Sunday, October 11, 2015

The 2015 Russian Booker Shortlist & a Nobel Note

The Russian Booker Prize jury announced the 2015 Russian Booker shortlist on Friday. What feels most notable this year is that the writers are so young: Pokrovsky, born in 1954, has been on the planet the longest, Senchin is in his mid-forties, and the rest are in their thirties. The list also feels pretty varied and appealing (!). The (!) is because some Russian Booker shortlists have seemed a bit, hmm, dry. Here you go:
  • Alisa Ganieva’s Жених и невеста (Bride and Groom), which Carol Apollonio is currently translating for Deep Vellum Publishing, for release in 2017. The novel apparently looks at the institution of marriage (including tradition and superstition) among young people in rural Dagestan.
  • Vladimir Danikhnov’s Колыбельная (Lullaby). This book’s description says it’s a noirish novel set in a nameless southern city beset with serial killings. It also indicates the writing reminds of Platonov’s. An excerpt is available on; epigraph from Mickey Spillane.
  • Yuri Pokrovsky’s Среди людей (Among People) is set in the 1970s, also in a nameless city (top secret military stuff), and is composed of 49 connected “fragments” related to nine main characters.
  • Roman Senchin’s Зона затопления (Flood Zone) examines what happens when everyone’s forced out of a village to make way for a hydroelectric plant. Not my favorite Senchin—I couldn’t bring myself to finish it and my favorite is still The Yeltyshevs—but Flood Zone is on this year’s Big Book and Yasnaya Polyana shortlists, too. I have to think it will win a major award as a sort of “makeup call” after The Yeltyshevs didn’t win. Excerpts available on Журнальный зал; I read more than half the book and thought “Чернушка” was one of the best chapters I read.
  • Alexander Snegiev’s Вера (Vera or Faith, depending on whether you’d like to translate the meaning of the name or not…). Either way, Vera was on the NatsBest shortlist, too; I’ve seen Snegirev’s writing in Vera compared to Platonov’s, too (for example here). I enjoyed reading the beginning of Vera on an electronic reader but was just jonesing to take real notes in the margin, with a real pencil…
  • Guzel Yakina’s Зулейха открывает глаза (Zuleikha Opens Her Eyes) is also a finalist for the Big Book and Yasnaya Polyana awards. I very much enjoyed reading Zuleikha and translating excerpts was at least as much fun (previous post). An excerpt is available on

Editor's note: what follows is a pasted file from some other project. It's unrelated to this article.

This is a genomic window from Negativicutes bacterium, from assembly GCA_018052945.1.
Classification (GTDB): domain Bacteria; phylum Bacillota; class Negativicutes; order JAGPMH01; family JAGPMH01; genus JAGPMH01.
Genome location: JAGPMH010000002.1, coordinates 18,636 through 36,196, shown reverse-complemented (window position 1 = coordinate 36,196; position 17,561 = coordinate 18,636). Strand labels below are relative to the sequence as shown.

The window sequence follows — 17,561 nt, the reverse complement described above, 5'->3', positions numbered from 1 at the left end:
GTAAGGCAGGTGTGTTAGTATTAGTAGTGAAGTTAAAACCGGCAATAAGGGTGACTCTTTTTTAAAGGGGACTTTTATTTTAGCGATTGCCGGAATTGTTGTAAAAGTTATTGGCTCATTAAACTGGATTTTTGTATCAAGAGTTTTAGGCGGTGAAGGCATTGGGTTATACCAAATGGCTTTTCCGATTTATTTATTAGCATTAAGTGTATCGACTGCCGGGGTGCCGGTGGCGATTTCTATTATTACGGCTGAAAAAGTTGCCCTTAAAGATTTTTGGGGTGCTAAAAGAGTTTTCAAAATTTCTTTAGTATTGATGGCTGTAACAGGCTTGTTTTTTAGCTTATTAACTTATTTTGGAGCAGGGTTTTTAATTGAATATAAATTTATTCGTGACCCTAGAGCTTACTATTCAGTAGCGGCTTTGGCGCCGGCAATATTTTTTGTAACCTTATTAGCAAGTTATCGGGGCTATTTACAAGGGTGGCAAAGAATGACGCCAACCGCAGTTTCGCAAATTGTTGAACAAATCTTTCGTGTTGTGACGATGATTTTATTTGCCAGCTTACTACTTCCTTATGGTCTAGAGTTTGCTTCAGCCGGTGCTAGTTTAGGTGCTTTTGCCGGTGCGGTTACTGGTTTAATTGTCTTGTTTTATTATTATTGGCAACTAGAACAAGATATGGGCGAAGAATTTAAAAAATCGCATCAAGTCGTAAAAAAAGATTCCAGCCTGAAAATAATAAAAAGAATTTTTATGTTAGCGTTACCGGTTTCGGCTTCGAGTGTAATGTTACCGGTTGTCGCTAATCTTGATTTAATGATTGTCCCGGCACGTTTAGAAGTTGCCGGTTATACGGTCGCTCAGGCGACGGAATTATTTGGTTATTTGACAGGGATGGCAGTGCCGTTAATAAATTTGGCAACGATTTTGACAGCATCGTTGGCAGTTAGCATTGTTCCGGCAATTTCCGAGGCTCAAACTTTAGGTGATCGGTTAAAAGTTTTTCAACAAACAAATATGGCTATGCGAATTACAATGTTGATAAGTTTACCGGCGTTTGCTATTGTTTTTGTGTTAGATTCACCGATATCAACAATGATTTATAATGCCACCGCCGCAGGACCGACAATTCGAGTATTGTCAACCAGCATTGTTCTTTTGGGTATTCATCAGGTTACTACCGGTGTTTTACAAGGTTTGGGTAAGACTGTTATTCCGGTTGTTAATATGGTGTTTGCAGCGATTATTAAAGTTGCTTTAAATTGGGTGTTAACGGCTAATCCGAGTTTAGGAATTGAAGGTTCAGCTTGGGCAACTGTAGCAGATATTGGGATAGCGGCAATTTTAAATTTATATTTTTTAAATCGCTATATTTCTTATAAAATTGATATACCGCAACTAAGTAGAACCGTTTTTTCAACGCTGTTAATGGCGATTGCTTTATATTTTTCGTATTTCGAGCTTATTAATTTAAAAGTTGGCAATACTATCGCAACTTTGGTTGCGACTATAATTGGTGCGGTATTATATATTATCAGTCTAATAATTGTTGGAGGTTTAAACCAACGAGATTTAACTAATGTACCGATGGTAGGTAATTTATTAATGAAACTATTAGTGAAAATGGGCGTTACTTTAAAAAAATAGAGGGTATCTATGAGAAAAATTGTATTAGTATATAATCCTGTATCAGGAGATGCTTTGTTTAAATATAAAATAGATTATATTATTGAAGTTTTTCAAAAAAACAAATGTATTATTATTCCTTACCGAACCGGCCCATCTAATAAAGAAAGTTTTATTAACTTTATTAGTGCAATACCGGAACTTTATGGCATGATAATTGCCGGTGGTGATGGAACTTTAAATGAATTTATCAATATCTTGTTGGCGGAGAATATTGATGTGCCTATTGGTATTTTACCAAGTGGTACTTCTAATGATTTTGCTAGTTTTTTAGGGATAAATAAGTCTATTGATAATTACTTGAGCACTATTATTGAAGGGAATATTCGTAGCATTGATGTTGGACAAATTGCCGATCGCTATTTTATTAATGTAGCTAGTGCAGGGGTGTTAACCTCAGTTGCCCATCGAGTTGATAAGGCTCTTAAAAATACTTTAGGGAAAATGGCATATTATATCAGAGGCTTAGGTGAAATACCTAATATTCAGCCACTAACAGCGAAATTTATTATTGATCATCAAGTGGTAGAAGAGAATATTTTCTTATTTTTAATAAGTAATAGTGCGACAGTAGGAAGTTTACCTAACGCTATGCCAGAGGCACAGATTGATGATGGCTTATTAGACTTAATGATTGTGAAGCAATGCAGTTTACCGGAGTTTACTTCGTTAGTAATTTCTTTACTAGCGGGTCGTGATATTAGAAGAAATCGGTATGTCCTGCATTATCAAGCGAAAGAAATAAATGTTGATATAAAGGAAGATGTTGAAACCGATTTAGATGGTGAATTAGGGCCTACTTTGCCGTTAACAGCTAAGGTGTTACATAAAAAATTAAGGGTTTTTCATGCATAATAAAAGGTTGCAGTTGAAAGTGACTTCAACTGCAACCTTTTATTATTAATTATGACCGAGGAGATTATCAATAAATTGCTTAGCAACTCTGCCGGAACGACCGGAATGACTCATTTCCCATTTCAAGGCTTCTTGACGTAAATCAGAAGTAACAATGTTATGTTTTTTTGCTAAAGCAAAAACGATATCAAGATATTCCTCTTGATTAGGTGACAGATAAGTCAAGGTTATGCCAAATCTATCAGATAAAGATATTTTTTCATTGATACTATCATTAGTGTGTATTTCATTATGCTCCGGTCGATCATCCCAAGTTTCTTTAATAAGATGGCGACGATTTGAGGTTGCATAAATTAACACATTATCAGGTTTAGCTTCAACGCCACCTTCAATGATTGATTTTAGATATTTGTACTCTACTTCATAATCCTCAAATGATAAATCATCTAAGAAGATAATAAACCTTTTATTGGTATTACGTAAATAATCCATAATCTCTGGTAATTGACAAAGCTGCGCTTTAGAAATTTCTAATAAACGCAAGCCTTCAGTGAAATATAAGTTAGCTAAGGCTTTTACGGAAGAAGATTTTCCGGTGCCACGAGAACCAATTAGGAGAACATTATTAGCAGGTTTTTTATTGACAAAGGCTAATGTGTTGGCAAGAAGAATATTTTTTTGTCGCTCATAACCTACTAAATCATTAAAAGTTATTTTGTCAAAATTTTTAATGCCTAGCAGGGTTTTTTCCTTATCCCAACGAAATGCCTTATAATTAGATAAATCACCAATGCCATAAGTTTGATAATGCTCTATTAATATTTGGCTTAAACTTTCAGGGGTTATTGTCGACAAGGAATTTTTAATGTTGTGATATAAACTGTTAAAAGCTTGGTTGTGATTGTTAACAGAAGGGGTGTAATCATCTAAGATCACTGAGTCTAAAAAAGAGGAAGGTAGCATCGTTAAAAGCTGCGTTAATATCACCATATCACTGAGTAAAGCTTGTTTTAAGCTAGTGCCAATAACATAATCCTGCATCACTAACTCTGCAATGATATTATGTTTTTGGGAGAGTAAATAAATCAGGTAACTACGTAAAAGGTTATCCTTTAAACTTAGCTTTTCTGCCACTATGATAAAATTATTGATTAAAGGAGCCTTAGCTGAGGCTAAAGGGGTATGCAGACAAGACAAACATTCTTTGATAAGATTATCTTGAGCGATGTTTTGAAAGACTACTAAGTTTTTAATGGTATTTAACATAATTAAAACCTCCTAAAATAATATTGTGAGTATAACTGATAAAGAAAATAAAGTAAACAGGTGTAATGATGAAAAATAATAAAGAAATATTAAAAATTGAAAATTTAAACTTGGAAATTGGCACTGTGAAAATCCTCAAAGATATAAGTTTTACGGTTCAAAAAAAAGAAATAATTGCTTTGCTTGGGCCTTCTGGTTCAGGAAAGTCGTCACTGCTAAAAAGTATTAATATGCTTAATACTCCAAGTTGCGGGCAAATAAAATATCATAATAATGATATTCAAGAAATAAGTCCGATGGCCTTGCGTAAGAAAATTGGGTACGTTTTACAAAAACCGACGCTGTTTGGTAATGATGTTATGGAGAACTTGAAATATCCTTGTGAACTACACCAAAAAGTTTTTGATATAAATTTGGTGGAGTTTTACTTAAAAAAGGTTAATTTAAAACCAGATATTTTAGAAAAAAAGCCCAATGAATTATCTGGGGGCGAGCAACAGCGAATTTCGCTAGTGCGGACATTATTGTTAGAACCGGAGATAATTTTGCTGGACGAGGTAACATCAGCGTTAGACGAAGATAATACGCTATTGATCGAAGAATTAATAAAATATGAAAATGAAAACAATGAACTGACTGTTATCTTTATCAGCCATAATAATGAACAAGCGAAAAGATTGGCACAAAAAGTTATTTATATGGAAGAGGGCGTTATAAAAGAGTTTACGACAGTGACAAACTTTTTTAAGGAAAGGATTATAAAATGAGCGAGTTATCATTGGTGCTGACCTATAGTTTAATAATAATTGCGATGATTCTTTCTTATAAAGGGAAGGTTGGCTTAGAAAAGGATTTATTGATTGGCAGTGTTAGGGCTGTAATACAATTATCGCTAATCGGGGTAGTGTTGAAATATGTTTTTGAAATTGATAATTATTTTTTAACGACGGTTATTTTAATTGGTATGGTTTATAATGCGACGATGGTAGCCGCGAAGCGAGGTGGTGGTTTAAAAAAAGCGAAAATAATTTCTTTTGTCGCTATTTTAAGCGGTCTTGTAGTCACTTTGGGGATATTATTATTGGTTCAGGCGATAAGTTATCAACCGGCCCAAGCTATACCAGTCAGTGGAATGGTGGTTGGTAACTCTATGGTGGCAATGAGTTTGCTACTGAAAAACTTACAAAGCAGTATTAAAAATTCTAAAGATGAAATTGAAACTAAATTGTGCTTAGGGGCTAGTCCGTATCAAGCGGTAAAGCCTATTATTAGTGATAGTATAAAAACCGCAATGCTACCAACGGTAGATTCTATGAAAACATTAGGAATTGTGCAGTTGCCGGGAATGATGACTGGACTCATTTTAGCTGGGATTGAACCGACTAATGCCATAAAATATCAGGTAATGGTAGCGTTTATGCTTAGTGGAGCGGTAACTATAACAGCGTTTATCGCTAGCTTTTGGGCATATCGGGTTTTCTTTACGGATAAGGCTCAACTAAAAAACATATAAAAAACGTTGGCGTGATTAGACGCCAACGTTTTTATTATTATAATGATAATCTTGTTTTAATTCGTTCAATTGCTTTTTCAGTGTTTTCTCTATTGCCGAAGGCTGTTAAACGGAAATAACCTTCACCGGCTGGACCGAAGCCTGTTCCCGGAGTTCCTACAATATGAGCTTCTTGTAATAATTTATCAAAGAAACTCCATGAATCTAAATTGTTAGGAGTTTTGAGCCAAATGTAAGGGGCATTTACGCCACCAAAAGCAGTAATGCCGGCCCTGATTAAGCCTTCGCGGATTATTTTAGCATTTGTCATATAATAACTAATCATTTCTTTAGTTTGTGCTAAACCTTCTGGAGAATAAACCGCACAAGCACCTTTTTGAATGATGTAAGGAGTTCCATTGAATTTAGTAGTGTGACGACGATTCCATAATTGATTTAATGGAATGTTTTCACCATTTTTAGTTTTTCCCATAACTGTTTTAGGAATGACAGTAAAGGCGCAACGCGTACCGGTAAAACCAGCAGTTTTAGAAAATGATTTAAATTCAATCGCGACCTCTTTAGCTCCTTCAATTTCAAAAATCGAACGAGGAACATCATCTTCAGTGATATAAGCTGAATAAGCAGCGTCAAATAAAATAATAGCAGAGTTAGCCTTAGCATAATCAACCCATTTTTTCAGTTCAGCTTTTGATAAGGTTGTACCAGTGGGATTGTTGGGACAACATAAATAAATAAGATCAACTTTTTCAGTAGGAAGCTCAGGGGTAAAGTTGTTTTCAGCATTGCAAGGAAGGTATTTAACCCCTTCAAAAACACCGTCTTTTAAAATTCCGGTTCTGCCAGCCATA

In other news, I’m sure everybody already knows that Svetlana Alexievich won the Nobel Prize in Literature last week. With my big old fiction bias, I haven’t read any of her books but thought I’d note current translations in English. (Thanks to a project for the Institute of Translation last week, I just happen to know what’s on the list!) I’ll just mention the English-language titles here, without the original Russian. There may be more excerpts of various works available online: they aren’t easy to track down due to varying spellings, titles, and multiple versions. These variables make my poor, addled head spin. Please note, too, that the author’s last name is sometimes spelled Alexievitch. Here’s her page on the site of her literary agent, Galina Dursthoff so you can keep track of new books on the way. I welcome any and all corrections and additions to this list—I’m sure there are other pieces available!

I think the Nobel Prize’s site has the best listing of current translated books so will send you there rather than retype book information. Time Second-Hand, which was a Big Book Award finalist last year and won the reader award, will be out from Fitzcarraldo Editions next year, in Bela Shayevich’s translation.  

Shorter Pieces and Excerpts that I believe are from the same cycle or collection:

There are also several pieces in various issues of Autodafe: The Journal of the International Parliament of Writers; some pages are blocked so I’m not always sure exactly what’s where or there.

Disclaimers: Having translated work by Senchin and Yakhina, and met Ganieva and Snegirev multiple times.

Up Next: So many books! Narine Abgaryan’s People Who Are Always With Me.
Lots more books from the Big Book finalist list, including Boris Yekimov’s Autumn in Zadon’e, which I finished but didn’t like very much (at all), some books I didn’t finish, plus the ones I’m working on now: Alexei Varlamov’s The Imagined Wolf (it really is “imagined”), Valery Zalotukha’s super-long but ridiculously mesmerizing The Candle, and Igor Virabov’s “biography” of Andrei Voznesensky that I might want to call “kitschy” or “tacky,” though/therefore that factor does keep me turning the pages. And there are hundreds and hundreds and hundreds of pages, all with very small type. We’ll see if I tire…


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